And the guy that put it together said it would be fine.....DOESNT KNOW ANYTHING. These LFS guys are just there to sell you junk you don't need. One difference between me and them, I don't make anything off my advice to you, they do.
I don' tunderstand what you mean by, If I go to a pump system, I'll have to take apart the tank? Does that mean you think if you go with a Sump, you'll have to redo your tank?
Here is a list of things I give out to new people when they are just starting up a SW system. And belive me, with a 55g Tank, you must have a Skimmer, your never going to get those water parameter levels under control.
#1-Dry Rock, there are a few hitchhikers on Live Rock that people want to stay away from, so they opt for using Dry Rock, or Dead Rock. Macro Rock is a good place to start looking for that. Either way you go you will need a minimum of 1lb per gallon. You can use Fully Cured Live Rock, and have the tank cycled in just a few days also. Other way is to use just a couple of pounds of Live Rock and the rest Macro or Dry Rock.
#2-Replacement filter media like filter floss and activated carbon (if you get a filter) Which is really not necessary.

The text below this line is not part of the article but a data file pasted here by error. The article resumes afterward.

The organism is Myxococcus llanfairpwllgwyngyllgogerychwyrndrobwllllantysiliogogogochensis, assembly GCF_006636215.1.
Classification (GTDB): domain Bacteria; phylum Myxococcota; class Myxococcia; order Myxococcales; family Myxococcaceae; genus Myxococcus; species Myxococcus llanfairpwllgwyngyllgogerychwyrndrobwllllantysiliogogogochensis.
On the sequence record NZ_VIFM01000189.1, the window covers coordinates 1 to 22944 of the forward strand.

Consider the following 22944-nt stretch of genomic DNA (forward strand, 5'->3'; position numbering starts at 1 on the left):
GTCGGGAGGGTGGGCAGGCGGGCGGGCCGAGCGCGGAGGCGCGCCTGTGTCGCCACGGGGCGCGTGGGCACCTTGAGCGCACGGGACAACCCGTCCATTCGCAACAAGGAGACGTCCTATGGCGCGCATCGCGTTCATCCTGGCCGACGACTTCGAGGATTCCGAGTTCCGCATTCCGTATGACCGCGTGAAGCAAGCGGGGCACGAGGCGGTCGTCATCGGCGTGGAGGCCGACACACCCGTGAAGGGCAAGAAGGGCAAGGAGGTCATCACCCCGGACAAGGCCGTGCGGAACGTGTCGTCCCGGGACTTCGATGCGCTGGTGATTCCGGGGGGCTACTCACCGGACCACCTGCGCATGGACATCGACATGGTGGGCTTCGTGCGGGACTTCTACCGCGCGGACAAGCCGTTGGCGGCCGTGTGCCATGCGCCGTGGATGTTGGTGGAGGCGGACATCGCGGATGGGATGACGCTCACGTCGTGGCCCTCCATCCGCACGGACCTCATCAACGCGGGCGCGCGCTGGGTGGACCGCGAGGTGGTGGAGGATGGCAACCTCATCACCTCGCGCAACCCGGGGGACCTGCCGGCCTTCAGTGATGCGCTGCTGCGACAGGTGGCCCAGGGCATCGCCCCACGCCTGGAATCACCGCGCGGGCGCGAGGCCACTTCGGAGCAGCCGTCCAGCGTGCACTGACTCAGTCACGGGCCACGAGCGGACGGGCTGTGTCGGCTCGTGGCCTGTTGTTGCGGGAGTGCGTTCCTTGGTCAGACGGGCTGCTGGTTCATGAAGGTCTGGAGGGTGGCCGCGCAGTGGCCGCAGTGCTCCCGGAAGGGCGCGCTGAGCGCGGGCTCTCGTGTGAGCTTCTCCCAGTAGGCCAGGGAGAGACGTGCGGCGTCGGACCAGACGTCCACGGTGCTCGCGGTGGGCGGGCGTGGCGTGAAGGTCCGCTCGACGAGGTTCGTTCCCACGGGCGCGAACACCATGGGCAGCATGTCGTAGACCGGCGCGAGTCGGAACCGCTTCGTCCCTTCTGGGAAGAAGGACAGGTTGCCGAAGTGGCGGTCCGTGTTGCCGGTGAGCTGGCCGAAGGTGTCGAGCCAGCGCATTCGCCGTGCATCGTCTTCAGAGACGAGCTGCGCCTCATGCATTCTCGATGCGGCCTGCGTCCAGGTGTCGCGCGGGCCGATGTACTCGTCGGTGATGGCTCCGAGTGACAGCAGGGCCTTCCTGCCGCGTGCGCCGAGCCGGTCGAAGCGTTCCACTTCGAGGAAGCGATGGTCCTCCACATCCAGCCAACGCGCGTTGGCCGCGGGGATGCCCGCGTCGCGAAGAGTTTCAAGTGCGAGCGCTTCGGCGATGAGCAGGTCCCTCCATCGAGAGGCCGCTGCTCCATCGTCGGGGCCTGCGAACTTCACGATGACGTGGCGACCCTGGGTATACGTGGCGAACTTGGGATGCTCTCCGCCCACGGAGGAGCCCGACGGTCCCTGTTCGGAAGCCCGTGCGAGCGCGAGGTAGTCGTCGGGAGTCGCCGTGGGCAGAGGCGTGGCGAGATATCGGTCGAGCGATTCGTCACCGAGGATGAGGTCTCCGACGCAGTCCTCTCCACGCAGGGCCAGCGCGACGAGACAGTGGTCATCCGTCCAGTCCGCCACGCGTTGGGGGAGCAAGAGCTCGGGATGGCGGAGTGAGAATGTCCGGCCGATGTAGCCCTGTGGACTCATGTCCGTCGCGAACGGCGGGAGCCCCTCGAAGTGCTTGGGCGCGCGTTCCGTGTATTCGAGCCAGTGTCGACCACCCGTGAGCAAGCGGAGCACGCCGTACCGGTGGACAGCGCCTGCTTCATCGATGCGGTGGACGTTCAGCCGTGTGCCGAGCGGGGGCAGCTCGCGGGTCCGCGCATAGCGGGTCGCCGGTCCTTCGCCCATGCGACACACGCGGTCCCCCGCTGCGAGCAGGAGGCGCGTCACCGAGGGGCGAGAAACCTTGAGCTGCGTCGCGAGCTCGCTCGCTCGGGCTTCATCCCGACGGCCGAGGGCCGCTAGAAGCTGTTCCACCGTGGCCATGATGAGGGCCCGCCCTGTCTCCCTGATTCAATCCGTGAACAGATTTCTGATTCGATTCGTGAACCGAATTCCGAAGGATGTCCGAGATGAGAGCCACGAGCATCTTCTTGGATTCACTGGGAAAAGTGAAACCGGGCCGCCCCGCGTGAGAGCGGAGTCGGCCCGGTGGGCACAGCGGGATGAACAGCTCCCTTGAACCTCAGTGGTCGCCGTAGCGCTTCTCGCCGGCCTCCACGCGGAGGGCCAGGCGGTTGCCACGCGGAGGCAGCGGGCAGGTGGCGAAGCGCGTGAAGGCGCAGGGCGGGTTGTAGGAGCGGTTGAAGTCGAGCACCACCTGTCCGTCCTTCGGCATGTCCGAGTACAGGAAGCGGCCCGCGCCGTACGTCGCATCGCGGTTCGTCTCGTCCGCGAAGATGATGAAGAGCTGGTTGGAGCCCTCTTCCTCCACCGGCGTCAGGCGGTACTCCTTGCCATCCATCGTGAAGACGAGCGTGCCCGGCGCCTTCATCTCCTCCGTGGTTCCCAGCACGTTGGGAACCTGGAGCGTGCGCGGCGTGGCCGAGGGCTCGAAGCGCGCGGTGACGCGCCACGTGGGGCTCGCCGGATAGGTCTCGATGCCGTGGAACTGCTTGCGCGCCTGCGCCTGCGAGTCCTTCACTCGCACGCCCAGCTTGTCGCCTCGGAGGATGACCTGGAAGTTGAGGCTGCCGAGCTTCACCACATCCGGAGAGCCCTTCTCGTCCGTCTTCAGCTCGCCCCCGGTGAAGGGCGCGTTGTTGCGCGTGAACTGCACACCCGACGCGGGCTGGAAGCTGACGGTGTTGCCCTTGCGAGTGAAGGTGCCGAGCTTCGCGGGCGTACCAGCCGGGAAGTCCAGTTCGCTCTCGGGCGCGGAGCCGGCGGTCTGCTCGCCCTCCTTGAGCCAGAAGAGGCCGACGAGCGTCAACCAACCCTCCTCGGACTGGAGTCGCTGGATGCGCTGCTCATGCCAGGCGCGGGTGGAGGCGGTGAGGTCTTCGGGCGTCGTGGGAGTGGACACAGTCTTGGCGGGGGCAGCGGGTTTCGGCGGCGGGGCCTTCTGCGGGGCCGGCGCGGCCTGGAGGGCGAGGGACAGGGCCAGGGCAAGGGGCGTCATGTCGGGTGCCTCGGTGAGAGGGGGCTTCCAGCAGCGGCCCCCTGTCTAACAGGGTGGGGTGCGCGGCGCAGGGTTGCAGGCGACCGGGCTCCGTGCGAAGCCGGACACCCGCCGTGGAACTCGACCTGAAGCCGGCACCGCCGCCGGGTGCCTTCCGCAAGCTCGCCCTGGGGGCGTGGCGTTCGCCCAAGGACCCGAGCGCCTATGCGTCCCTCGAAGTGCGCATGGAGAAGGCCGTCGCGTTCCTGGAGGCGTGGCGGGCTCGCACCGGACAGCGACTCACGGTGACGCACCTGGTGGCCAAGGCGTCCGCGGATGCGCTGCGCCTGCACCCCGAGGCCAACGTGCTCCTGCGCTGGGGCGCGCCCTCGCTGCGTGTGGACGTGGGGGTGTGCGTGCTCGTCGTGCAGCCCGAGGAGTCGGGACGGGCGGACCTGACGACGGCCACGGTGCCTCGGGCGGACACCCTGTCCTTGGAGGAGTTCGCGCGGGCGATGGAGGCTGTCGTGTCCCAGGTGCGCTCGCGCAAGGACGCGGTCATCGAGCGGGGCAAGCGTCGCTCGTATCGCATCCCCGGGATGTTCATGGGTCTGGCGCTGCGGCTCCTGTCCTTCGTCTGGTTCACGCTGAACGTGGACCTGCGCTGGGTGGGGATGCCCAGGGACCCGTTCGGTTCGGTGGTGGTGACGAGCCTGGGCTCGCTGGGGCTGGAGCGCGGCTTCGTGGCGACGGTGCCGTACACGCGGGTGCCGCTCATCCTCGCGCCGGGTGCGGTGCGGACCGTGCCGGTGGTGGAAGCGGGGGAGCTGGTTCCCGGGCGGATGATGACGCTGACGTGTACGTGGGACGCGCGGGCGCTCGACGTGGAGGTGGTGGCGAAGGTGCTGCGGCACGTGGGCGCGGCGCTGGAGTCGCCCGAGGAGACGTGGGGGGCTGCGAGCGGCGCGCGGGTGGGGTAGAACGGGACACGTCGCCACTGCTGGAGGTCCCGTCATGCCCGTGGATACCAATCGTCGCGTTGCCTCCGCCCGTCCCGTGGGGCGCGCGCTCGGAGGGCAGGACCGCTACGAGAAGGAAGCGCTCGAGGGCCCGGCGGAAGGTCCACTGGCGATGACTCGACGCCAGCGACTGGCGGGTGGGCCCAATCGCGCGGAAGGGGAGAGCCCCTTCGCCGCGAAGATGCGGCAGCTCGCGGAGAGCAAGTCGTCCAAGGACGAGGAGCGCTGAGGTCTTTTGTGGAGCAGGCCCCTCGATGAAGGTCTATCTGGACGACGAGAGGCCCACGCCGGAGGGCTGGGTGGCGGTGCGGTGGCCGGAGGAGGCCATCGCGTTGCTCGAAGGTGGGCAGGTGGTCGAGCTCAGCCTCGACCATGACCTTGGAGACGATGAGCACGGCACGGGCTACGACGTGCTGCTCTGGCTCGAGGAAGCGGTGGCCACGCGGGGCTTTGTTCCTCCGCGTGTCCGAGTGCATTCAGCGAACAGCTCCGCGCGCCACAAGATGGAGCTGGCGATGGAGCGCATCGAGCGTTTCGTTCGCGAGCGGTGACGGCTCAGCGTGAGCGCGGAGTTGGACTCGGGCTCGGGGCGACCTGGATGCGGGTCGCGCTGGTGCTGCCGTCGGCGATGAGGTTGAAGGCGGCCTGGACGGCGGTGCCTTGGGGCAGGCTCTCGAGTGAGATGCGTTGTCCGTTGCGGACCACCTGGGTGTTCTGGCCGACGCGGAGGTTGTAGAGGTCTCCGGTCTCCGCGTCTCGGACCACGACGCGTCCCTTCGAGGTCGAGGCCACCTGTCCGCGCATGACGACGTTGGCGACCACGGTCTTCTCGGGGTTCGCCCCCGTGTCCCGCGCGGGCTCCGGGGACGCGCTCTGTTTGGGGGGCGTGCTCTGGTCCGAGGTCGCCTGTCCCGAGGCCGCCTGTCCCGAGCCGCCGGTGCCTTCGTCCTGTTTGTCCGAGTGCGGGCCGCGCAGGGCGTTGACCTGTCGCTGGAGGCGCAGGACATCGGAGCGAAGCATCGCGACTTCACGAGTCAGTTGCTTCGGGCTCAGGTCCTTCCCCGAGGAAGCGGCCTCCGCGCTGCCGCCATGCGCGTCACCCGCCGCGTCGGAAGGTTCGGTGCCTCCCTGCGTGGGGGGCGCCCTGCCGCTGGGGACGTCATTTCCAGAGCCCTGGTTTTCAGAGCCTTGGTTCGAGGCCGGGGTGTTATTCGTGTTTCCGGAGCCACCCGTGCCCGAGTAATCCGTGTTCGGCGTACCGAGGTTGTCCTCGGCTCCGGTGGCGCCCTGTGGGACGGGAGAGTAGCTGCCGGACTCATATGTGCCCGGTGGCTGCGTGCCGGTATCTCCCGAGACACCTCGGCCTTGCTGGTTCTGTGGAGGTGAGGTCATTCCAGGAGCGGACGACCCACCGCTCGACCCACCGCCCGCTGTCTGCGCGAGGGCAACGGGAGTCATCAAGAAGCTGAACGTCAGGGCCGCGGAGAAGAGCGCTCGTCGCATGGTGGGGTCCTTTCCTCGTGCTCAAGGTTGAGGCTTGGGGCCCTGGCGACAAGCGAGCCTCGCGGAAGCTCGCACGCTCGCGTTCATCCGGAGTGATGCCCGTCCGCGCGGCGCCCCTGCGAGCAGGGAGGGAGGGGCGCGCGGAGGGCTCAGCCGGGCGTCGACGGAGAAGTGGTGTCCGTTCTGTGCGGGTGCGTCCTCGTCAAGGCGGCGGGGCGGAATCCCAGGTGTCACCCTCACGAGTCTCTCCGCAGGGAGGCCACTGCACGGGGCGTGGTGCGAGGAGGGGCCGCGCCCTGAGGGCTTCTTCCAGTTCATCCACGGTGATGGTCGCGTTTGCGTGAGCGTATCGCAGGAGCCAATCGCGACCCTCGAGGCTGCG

#3-Multiple Power heads (2 or 3) 10x your water volume for just a Fish Only With Live Rock, and at least 20x your water volume for a Reef Tank. So lets say your going reef, and you have a 100g tank, you would need flow in that tank at minimum of 2000gph, or 2 1000gph power heads.
#4-Protein Skimmer, rated at 2 times your water volume. Unless your tank is under 30g, in which case you can do 10% water changes a week to rid the system of detrius. But, you'll have to watch the water parameters close, if things go haywire, you'll have to do more water changes.
#5-Saltwater Test Kits. Reef Test Kit. Test for Ammonia, Nitrites, Nitrates, PH, Phosphates, Calcium, ALK and Magnesium.
#6-Saltwater fish food. Mysis Shrimp, Squid, Cyclopease, Algae Sheets, Romaine . Flake food is not really a good food to feed your marine fish.
#7-Aquarium vacuum. This one is iffy. Most don't use one, if you have enough flow in the tank you won’t need one
#8-Rubber kitchen gloves
#10-Two, clean, never used before, 5-gallon buckets
#11-Aquarium thermometer, digital being the best.
#12-Brush with plastic bristles (old tooth brush) - needed for cleaning the live rock if you don't get Fully Cured Live Rock.
#13-Power Strip, possibly GFCI outlets by the tank.
#14-Optional but definitely recommend getting a Reverse Osmosis or RO/Deionization filter for the make-up water, and a barrel for storing the water.
#15-Possibly a Quarantine Tank for your new fish. They sit in here for a few weeks to kill off parasites and bacteria, to keep it from getting in your main tank
#16-Heater rated for your size tank.